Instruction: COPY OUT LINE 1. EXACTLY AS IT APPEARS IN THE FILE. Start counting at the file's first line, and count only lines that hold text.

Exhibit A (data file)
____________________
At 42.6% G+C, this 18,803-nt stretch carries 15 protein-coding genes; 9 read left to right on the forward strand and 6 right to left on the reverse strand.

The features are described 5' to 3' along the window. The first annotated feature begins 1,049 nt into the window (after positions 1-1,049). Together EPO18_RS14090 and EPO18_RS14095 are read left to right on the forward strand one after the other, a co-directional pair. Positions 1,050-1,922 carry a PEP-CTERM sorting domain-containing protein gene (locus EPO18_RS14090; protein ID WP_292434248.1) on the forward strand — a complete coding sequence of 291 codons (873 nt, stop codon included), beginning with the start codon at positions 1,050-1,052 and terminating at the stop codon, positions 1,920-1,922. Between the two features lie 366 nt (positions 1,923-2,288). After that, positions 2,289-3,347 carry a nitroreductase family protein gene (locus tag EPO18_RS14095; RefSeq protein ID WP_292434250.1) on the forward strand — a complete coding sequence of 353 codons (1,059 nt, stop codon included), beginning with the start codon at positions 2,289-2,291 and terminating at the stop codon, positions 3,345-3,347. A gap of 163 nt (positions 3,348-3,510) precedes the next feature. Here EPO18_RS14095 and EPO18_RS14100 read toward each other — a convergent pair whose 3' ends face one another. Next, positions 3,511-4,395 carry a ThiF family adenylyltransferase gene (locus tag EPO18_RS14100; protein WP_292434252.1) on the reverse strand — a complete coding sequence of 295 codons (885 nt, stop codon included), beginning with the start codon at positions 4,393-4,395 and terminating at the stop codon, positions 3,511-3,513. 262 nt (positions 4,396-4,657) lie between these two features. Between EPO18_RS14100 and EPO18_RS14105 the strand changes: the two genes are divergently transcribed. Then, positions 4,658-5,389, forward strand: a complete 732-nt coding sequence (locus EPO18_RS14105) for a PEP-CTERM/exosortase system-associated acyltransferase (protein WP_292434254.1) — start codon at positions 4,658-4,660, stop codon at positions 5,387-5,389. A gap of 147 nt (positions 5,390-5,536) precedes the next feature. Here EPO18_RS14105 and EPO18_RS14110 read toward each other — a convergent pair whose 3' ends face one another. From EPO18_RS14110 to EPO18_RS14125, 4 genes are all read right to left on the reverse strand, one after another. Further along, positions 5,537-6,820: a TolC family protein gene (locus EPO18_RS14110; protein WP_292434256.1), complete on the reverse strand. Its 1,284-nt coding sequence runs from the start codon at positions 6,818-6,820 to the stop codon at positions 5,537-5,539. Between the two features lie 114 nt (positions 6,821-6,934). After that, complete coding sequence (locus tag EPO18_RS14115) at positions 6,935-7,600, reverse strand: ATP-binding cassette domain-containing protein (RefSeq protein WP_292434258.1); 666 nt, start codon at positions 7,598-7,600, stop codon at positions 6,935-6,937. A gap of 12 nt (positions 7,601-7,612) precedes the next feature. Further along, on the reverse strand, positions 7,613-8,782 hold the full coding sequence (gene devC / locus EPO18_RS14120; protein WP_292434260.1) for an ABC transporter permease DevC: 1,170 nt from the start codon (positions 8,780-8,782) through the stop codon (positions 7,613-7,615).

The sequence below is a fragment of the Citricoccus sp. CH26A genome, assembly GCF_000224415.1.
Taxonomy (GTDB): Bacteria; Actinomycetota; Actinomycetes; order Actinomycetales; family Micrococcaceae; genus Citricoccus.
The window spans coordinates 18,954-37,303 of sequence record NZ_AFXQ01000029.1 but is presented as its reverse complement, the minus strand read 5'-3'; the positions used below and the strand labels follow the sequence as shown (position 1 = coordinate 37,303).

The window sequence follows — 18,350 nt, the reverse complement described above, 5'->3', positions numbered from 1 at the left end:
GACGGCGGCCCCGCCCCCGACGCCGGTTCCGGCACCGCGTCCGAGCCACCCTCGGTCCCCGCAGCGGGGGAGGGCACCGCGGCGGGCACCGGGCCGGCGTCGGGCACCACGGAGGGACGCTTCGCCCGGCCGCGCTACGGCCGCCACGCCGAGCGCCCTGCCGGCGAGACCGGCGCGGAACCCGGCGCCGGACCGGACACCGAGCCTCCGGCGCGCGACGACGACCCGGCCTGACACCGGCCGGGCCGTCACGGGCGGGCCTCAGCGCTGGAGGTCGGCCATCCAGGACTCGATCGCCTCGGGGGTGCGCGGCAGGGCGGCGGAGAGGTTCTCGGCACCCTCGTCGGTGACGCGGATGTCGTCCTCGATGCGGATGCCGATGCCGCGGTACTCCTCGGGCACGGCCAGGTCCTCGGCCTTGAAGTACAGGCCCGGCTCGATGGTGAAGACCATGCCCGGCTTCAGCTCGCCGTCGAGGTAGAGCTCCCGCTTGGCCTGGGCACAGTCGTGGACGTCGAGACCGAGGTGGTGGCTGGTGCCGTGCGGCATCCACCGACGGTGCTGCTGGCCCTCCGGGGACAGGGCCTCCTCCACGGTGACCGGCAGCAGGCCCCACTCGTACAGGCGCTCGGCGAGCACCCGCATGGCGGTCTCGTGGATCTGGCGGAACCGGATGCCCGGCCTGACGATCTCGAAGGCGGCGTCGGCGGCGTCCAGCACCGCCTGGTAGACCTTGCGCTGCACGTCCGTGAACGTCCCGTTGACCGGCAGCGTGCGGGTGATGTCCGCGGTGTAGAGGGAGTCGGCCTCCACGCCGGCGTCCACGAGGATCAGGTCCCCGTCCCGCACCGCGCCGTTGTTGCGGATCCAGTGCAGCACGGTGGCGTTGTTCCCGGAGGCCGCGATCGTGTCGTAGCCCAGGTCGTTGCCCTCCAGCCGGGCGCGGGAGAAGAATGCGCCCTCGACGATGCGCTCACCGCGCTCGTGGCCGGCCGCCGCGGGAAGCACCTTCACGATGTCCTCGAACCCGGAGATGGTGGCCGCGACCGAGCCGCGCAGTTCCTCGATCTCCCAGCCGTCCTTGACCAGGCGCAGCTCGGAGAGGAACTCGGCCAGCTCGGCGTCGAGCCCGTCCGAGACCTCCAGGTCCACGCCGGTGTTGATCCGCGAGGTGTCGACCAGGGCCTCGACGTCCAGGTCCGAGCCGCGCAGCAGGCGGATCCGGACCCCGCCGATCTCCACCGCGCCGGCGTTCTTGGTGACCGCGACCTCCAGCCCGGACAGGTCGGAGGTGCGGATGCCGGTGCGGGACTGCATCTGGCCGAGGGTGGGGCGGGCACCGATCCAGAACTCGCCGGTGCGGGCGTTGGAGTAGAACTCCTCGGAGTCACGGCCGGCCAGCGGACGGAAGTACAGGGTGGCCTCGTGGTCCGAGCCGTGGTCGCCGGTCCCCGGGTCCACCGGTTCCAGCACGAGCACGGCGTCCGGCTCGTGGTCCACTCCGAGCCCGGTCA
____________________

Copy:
At 42.6% G+C, this 18,803-nt stretch carries 15 protein-coding genes; 9 read left to right on the forward strand and 6 right to left on the reverse strand.